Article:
My entire academic career until college was spent in the hallowed, uniform clad halls of Catholic school. It was here where I learned and relearned everything there was to know about what it meant to love God and Jesus, and what would happen to my everlasting soul if I were to ever stray from the path of the God Fearing. However, it seemed that the only thing12 years of Catholic education was good for was beating the blind faith out of me in a spectacular fashion.
Let me give you a little insight into my religious history. As a child, I lived across the street from my church and went for holidays. Mass was attended frequently at school. I owned VHS tapes of cartoon versions of Bible stories that I watched until they didn’t work anymore. I was overly excited to be part of the Christmas pageants my school would put on each year. When I misbehaved, my grandmother would tell me that she “saw the Devil in my eyes.” Sometimes I would even cry silently in my pew when we would attend our weekly Stations of the Cross for Lent. Though most importantly, I believed without a doubt that everything I read in the Bible was the truth.
Teachers used the Bible like a battering ram to cram fear down our throats. For example, in sixth grade, an incredibly kind student, who happened to practice Islam, transferred to my school. The religion teacher took it upon herself to tell this girl, who was my friend, that unless she repented for her sins and converted she would be condemned to spend an eternity in hell with the rest of the nonbelievers. Who tells an 11-year-old that?
It was also around this time that I began to be fascinated by the natural world. Up until that point in my life, I didn’t question the contradictions between what my religion taught me about the creation of the world and what science classes had taught me. I never thought too deeply about the likelihood of Noah fitting two animals of every kind on his ark or asking myself if a man really could walk on water and calm the sea of Galilee. Yet, my questions were normally dismissed when asked, so I kept my broadening mind to myself.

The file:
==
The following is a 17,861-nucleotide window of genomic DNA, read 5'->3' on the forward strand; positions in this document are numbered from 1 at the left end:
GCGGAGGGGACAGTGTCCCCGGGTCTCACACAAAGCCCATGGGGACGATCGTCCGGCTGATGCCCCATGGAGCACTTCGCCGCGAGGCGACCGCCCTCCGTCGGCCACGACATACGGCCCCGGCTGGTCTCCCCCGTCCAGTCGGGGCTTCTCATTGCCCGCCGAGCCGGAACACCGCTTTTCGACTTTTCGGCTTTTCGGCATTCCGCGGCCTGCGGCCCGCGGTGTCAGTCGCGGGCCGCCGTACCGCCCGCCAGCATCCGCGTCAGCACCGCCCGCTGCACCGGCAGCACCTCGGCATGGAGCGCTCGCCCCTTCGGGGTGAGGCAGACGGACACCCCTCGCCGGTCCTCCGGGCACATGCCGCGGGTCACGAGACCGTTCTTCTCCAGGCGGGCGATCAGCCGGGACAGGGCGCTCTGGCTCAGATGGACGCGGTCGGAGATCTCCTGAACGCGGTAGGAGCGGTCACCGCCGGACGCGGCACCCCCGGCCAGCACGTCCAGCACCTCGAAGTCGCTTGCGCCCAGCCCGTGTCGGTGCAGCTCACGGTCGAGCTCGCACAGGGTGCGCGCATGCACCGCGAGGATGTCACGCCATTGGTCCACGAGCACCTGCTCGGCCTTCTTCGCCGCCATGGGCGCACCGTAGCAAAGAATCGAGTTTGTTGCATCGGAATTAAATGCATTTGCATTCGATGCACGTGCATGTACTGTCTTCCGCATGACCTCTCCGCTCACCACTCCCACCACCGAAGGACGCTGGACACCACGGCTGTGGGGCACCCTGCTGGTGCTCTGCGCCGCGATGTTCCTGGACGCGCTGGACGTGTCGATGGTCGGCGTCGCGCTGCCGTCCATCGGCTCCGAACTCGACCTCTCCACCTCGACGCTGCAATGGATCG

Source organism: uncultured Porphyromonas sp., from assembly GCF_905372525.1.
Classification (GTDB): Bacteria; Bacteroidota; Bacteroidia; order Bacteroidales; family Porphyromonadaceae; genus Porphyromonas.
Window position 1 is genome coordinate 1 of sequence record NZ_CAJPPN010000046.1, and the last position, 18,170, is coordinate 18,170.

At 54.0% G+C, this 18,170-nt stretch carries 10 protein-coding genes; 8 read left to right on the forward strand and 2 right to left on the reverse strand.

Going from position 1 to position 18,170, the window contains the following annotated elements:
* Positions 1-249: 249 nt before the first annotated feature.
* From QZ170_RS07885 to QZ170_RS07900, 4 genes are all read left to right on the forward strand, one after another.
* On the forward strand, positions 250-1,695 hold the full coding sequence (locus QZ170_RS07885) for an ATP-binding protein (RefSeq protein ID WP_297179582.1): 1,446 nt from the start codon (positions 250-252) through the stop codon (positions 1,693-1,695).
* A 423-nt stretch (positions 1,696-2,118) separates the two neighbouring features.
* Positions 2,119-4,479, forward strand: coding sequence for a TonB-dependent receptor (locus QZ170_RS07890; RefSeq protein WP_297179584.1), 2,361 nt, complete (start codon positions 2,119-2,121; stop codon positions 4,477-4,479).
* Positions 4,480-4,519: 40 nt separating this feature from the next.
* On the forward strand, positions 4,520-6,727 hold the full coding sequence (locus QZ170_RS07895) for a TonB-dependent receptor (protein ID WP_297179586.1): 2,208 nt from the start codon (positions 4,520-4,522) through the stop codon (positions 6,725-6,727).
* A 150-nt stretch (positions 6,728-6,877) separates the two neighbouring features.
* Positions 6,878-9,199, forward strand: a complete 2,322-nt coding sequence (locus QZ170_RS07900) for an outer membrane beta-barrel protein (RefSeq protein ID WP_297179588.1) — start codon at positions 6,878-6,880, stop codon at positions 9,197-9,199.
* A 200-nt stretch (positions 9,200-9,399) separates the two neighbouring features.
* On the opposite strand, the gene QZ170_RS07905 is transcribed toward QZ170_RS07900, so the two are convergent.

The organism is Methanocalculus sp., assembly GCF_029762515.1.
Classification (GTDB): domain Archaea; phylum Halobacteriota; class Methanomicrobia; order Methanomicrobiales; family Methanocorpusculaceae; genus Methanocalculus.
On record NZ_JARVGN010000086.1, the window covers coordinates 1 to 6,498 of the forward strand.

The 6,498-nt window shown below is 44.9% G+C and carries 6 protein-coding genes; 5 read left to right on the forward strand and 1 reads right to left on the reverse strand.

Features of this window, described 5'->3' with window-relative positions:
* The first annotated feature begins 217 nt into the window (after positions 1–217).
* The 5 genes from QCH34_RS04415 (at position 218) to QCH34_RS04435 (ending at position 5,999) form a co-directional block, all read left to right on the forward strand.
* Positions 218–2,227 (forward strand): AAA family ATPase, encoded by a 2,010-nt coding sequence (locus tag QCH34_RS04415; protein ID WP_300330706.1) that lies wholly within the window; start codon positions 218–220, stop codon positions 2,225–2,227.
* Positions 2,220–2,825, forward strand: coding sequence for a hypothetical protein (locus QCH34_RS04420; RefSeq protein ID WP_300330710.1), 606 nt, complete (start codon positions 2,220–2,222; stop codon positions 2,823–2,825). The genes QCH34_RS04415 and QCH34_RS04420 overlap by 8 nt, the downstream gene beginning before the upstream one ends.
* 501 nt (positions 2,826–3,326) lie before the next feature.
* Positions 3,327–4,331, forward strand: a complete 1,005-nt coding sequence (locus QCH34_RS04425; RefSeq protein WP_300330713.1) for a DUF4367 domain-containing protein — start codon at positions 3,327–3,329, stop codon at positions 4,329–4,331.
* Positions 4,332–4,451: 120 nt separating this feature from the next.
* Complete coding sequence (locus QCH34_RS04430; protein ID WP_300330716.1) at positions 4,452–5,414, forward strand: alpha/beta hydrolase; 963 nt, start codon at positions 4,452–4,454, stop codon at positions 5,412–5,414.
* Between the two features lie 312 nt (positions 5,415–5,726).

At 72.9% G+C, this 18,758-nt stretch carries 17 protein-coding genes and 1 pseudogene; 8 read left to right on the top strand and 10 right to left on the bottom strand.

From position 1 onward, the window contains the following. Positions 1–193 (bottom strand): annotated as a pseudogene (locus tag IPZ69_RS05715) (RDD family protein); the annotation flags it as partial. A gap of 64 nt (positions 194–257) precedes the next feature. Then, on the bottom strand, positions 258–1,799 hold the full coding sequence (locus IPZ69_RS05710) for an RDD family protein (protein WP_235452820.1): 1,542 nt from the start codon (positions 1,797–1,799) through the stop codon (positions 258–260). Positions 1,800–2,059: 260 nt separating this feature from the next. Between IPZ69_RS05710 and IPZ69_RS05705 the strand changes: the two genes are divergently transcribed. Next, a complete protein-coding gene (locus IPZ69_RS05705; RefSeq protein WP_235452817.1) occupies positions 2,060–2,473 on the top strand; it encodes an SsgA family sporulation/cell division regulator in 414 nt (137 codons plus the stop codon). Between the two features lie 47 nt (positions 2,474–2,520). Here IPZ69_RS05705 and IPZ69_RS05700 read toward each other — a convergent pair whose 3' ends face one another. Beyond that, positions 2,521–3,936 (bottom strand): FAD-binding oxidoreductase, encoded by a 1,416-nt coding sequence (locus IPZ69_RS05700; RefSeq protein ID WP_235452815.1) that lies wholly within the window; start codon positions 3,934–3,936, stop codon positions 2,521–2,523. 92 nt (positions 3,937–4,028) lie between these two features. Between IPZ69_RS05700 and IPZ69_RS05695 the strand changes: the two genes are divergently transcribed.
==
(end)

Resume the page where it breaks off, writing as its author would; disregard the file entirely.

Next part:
My junior year of high school we were made to take a Christian Morality course as part of the curriculum. This class was a nightmare from day one, taught by what I would describe as a religious zealot. Our first major assignment was to be given a hot button issue and write a paper on what the Catechism of the Catholic Church said on it. For those of you who don’t know, the Catechism is basically all the stances the Church takes on pretty much everything from contraception to euthanasia to homosexuality. In this assignment we were not allowed to put any personal opinion in the paper. The only information on which we were allowed to give was what it said in the Catechism, even if we didn’t agree with it. When I asked why we were not allowed to put any of our own thoughts into the paper, I was told that, in regards to the Church’s teachings, it wasn’t my place to think.
It was like something in my brain clicked in that moment and I finally began to see things more clearly. I started to question out loud, I did research on other religions and sought out answers that my teachers would not give me. I became much more vocal about my confusion, and, slowly but surely, I began to find myself drifting away from religion.
I was angry about it. I felt like I had been lied to for my entire life. That every single prayer I had ever said or thought hadn’t gone to this omnipresent being in the sky, but fell on the deaf ears of an uncaring universe.
Since then I have come to grips with what it means to go from having faith to being an atheist. But it wasn’t always easy. I found myself praying despite my recent revelations. The guilt that seeped into my bones over the past 18 years of my life kept me on a constant loop of uncertainty and shame. Truly, I wish that I could entertain you with every single instance that acted as a nail in the coffin with my tumultuous relationship with Catholicism, but I was asked to write an article, not a novel. I tried to think about the two occasions where my eyes were really opened.
There were many reasons that weren’t related to schooling that led me to my current religious affiliation, but this article isn’t the place for them. In no way am I bashing Catholic education or inferring that you are a brainwashed person for remaining religious after. This is just my experience and an experience that is unique to me.
Take it as you will.